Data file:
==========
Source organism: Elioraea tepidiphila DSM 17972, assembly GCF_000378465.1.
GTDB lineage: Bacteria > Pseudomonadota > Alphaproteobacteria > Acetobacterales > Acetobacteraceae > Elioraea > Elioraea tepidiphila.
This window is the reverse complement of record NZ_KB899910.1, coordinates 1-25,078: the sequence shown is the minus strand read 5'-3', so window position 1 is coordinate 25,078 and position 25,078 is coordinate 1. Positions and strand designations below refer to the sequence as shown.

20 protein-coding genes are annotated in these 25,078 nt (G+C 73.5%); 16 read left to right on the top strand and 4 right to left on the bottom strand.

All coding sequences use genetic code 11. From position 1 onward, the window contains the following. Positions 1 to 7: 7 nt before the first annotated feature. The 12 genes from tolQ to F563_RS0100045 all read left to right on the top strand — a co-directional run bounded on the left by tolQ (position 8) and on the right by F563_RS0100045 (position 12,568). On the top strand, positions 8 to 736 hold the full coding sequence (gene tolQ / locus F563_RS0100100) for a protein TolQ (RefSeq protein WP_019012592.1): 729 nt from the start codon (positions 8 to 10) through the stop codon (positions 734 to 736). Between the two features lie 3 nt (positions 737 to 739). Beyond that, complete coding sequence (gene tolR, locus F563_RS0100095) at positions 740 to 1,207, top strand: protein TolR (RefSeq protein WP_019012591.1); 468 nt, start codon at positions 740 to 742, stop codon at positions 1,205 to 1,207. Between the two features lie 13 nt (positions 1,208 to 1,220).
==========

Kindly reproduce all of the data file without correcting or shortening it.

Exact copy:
Source organism: Elioraea tepidiphila DSM 17972, assembly GCF_000378465.1.
GTDB lineage: Bacteria > Pseudomonadota > Alphaproteobacteria > Acetobacterales > Acetobacteraceae > Elioraea > Elioraea tepidiphila.
This window is the reverse complement of record NZ_KB899910.1, coordinates 1-25,078: the sequence shown is the minus strand read 5'-3', so window position 1 is coordinate 25,078 and position 25,078 is coordinate 1. Positions and strand designations below refer to the sequence as shown.

20 protein-coding genes are annotated in these 25,078 nt (G+C 73.5%); 16 read left to right on the top strand and 4 right to left on the bottom strand.

All coding sequences use genetic code 11. From position 1 onward, the window contains the following. Positions 1 to 7: 7 nt before the first annotated feature. The 12 genes from tolQ to F563_RS0100045 all read left to right on the top strand — a co-directional run bounded on the left by tolQ (position 8) and on the right by F563_RS0100045 (position 12,568). On the top strand, positions 8 to 736 hold the full coding sequence (gene tolQ / locus F563_RS0100100) for a protein TolQ (RefSeq protein WP_019012592.1): 729 nt from the start codon (positions 8 to 10) through the stop codon (positions 734 to 736). Between the two features lie 3 nt (positions 737 to 739). Beyond that, complete coding sequence (gene tolR, locus F563_RS0100095) at positions 740 to 1,207, top strand: protein TolR (RefSeq protein WP_019012591.1); 468 nt, start codon at positions 740 to 742, stop codon at positions 1,205 to 1,207. Between the two features lie 13 nt (positions 1,208 to 1,220).